Twice this week, I’ve seen something that made me think about my regional heritage and how I used to struggle with it.
The first thing was a line in Miranda Parker’s novel, Someone Bad and Something Blue (which is a really fun read and well researched). The protagonist, Angel, mentions G.R.I.T.S.
The acronym is for Girls Raised in the South. I’m from the South and still live in the South (yes, I’m writing that like I’ve lived somewhere else, even though I’ve always been here). G.R.I.T.S. is something you might see on a t-shirt or cute pink baseball cap.
Very cute. And absolutely describes me. But that little acronym never felt like it could really be something connected to me.
It is accurate, but I felt (sometimes feel) that things marked so clearly as Southern – when it’s the cutesy, good image of the South – have a little tiny label on the backside that says “excluding little colored girls.”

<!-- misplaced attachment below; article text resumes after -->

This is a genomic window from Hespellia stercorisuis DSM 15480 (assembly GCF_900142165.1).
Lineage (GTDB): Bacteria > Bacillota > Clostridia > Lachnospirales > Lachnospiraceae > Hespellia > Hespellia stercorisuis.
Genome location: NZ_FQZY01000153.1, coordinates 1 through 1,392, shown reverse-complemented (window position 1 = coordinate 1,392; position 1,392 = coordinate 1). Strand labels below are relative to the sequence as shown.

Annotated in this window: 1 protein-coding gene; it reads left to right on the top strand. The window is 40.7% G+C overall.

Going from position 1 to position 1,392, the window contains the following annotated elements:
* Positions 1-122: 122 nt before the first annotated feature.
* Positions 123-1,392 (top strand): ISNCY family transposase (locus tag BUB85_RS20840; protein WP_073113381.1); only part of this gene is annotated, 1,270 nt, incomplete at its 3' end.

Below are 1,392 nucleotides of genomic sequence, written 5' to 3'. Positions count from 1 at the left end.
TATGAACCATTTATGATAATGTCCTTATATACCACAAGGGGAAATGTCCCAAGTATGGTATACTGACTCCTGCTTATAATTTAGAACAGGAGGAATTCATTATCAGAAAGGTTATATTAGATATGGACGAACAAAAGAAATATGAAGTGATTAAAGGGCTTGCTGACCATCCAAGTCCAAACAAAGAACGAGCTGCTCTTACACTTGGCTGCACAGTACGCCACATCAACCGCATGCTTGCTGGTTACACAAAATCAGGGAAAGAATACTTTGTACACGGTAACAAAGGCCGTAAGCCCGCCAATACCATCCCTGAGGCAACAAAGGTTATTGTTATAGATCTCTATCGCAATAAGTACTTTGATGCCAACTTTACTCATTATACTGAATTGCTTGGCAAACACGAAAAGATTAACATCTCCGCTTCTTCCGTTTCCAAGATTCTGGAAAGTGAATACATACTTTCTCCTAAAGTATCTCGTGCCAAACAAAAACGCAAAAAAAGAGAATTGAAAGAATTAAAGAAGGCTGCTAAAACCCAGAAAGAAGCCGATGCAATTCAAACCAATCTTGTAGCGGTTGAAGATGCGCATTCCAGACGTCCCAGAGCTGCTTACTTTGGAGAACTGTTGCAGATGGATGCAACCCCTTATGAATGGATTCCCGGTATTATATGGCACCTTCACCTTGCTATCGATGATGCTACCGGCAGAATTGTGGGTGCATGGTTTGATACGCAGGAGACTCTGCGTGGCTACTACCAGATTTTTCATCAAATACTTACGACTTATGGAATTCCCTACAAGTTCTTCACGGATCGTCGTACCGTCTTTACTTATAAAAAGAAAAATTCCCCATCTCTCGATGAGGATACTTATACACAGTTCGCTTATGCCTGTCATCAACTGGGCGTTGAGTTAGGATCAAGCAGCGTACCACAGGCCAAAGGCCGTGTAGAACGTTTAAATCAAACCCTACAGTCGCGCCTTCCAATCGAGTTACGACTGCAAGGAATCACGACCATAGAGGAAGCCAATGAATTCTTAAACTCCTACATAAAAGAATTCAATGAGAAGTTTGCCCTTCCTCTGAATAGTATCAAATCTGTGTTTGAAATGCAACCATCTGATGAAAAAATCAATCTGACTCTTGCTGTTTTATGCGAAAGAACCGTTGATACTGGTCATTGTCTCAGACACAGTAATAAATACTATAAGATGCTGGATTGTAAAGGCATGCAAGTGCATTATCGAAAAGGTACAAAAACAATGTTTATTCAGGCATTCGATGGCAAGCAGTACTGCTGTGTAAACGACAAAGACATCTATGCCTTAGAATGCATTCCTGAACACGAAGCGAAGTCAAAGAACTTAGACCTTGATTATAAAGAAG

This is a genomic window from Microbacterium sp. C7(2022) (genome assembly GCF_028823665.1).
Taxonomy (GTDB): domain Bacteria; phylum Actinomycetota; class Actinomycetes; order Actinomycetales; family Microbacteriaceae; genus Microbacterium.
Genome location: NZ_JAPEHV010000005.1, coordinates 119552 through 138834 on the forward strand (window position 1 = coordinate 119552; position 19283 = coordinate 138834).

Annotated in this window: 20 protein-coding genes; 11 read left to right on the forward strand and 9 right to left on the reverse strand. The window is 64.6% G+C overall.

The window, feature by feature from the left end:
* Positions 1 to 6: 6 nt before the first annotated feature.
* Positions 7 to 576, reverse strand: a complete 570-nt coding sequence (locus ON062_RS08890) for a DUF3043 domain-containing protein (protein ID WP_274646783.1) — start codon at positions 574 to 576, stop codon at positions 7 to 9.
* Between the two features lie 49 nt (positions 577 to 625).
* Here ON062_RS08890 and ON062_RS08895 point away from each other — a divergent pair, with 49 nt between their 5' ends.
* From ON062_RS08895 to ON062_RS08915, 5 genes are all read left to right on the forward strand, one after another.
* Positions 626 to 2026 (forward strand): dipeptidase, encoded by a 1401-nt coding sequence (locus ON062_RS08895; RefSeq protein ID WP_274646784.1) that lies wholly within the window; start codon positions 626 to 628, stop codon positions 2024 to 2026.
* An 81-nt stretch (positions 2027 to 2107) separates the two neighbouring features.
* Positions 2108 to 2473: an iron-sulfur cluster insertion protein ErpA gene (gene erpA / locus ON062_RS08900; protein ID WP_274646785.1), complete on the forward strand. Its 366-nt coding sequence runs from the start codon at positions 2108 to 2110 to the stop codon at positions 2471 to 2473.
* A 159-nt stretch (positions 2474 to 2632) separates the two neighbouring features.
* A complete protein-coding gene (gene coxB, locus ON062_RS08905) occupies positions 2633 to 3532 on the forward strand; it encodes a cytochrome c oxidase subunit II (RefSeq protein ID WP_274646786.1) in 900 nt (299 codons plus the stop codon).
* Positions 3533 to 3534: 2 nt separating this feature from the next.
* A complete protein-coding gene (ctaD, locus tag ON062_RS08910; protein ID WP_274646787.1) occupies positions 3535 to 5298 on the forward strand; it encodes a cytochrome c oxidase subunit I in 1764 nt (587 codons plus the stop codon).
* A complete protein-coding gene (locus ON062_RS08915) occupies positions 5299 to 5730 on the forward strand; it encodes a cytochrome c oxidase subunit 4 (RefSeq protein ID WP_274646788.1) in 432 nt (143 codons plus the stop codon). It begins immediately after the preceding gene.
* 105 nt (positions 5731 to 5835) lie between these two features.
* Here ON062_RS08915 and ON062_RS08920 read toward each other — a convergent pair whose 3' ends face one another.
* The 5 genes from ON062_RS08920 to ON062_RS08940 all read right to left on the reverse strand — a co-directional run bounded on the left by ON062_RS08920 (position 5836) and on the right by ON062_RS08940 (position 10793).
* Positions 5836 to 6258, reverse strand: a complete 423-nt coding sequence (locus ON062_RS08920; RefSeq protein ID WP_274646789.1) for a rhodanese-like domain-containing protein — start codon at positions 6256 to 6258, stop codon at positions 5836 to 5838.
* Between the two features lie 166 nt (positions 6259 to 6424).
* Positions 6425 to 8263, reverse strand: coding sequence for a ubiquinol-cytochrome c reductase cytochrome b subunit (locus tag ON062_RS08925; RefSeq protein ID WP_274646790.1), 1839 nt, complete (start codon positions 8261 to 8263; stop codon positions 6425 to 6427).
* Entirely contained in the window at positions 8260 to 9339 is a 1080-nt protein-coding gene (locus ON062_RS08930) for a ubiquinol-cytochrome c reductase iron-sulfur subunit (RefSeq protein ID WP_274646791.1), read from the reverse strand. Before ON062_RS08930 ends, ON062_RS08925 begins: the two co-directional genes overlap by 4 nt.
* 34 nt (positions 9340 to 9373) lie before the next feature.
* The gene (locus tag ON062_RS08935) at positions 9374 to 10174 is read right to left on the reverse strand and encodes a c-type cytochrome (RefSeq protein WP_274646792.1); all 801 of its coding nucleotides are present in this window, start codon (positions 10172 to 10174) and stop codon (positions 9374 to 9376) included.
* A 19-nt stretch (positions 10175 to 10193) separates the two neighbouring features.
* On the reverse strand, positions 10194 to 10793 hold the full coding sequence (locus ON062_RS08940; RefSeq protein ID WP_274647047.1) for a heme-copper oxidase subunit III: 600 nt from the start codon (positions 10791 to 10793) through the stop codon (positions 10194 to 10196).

For a long time as a kid and adult, that was no big thing to me. Really, all my dreams were beyond the South and I couldn’t wait to say “bye y’all.” Take me to a place where there are no plantations to visit and the Confederate flag is not an accessory.
But, as Tayari Jones reminded me today (this is the 2nd thing that brought this up), the South is ours, too. That’s not news to me, I’ve known that forever. I haven’t always relished it, though. Maybe I am not quite at relish now, but I do feel differently about the South. It could just be that I never made the leap out of this region, so I had to find a way to enjoy my Southern-ness.
There are still some things that make me pause. When we talk about loving the South, we are sometimes loving the same thing. But not always. Sometimes the love of the South goes in directions that make me cringe (like the time a few weeks ago when I heard a pianist playing Dixie). It’s as though I’ve forgotten something and seen myself as an equal part of the Southern landscape and then I recognize, after a moment, a few bars of Dixie and I remember.